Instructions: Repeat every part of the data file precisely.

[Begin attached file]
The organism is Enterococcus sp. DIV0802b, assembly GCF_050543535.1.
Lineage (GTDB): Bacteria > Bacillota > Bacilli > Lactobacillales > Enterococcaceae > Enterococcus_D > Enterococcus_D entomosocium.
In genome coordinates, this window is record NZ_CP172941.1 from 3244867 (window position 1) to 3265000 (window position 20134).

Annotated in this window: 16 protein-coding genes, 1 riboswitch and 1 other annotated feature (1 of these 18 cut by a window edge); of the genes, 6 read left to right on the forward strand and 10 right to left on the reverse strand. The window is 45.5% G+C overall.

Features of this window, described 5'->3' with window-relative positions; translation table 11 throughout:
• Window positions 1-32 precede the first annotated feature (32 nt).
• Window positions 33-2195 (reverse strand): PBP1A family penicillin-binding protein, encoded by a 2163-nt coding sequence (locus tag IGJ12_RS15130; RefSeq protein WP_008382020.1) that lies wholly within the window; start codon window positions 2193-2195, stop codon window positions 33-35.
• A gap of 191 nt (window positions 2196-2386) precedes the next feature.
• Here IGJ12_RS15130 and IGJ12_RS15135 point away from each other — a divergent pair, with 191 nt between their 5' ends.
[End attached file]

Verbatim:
The organism is Enterococcus sp. DIV0802b, assembly GCF_050543535.1.
Lineage (GTDB): Bacteria > Bacillota > Bacilli > Lactobacillales > Enterococcaceae > Enterococcus_D > Enterococcus_D entomosocium.
In genome coordinates, this window is record NZ_CP172941.1 from 3244867 (window position 1) to 3265000 (window position 20134).

Annotated in this window: 16 protein-coding genes, 1 riboswitch and 1 other annotated feature (1 of these 18 cut by a window edge); of the genes, 6 read left to right on the forward strand and 10 right to left on the reverse strand. The window is 45.5% G+C overall.

Features of this window, described 5'->3' with window-relative positions; translation table 11 throughout:
• Window positions 1-32 precede the first annotated feature (32 nt).
• Window positions 33-2195 (reverse strand): PBP1A family penicillin-binding protein, encoded by a 2163-nt coding sequence (locus tag IGJ12_RS15130; RefSeq protein WP_008382020.1) that lies wholly within the window; start codon window positions 2193-2195, stop codon window positions 33-35.
• A gap of 191 nt (window positions 2196-2386) precedes the next feature.
• Here IGJ12_RS15130 and IGJ12_RS15135 point away from each other — a divergent pair, with 191 nt between their 5' ends.